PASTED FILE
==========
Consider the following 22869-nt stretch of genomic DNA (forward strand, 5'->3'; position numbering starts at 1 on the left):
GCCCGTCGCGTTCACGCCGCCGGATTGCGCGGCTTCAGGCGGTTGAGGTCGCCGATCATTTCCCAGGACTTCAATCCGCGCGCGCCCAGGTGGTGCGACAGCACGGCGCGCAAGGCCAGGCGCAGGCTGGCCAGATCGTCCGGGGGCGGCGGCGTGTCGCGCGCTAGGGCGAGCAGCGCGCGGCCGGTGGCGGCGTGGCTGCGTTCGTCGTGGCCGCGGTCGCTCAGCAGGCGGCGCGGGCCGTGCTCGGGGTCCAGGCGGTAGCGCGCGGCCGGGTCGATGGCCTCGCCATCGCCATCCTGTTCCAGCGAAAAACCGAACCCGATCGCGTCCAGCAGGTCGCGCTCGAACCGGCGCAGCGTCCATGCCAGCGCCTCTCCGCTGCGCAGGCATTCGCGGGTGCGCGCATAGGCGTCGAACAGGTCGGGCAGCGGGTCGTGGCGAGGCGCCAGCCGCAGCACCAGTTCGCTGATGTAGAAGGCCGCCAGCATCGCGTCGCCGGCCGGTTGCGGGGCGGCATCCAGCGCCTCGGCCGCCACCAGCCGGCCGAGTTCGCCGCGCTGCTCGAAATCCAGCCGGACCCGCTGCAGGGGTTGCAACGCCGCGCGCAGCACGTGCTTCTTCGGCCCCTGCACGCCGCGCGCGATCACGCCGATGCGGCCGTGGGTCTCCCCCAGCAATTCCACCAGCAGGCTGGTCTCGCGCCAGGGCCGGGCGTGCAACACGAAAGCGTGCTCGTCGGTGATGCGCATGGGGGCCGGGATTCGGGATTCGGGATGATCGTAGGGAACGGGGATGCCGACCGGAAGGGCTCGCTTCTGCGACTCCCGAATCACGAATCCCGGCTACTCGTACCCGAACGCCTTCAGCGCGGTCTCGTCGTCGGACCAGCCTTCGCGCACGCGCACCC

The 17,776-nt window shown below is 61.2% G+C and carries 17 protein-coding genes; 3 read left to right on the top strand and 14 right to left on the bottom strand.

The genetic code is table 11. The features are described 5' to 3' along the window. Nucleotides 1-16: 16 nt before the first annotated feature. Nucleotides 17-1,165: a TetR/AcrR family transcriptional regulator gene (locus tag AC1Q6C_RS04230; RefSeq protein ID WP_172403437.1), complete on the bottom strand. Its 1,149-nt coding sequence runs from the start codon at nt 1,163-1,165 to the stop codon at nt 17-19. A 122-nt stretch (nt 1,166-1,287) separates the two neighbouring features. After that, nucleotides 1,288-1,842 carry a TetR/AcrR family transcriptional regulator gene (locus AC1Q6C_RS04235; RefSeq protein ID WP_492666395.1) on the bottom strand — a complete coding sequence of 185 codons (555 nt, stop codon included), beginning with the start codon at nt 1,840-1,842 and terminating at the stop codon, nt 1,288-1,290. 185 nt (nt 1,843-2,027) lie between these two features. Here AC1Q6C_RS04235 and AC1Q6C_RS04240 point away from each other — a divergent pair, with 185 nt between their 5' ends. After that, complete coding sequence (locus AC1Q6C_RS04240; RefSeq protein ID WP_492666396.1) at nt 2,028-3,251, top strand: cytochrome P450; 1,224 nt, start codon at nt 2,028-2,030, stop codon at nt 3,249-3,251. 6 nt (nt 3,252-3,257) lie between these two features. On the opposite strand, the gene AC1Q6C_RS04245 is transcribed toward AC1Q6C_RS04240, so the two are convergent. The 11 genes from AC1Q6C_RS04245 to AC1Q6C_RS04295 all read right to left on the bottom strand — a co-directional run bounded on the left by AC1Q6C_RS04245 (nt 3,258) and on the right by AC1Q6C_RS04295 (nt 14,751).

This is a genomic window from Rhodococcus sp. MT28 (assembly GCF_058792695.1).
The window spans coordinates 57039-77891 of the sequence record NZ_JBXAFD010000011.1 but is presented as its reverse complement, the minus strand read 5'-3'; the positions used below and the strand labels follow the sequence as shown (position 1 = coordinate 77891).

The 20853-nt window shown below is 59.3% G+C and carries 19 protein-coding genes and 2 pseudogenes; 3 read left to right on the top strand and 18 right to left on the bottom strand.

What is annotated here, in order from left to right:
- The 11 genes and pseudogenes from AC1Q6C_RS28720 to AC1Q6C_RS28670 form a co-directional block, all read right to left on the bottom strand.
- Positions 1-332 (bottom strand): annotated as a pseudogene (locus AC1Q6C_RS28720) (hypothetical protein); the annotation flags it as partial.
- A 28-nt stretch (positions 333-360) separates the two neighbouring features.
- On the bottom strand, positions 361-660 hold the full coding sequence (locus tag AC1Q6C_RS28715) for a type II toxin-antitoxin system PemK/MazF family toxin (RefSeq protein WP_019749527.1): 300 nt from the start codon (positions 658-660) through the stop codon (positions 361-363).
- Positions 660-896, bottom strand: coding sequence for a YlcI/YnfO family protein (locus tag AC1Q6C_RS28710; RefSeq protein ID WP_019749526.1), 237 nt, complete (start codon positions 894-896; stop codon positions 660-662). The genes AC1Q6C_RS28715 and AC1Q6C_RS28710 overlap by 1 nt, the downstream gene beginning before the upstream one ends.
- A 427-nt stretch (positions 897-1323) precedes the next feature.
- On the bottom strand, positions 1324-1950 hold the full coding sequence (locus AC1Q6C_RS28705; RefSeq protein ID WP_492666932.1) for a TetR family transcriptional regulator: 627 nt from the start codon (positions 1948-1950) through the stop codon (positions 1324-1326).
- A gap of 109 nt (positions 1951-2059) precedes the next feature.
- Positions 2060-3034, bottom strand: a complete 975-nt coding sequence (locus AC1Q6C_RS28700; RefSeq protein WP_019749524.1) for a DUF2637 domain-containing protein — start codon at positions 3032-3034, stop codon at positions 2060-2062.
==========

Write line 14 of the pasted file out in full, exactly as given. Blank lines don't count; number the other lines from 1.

- A 427-nt stretch (positions 897-1323) precedes the next feature.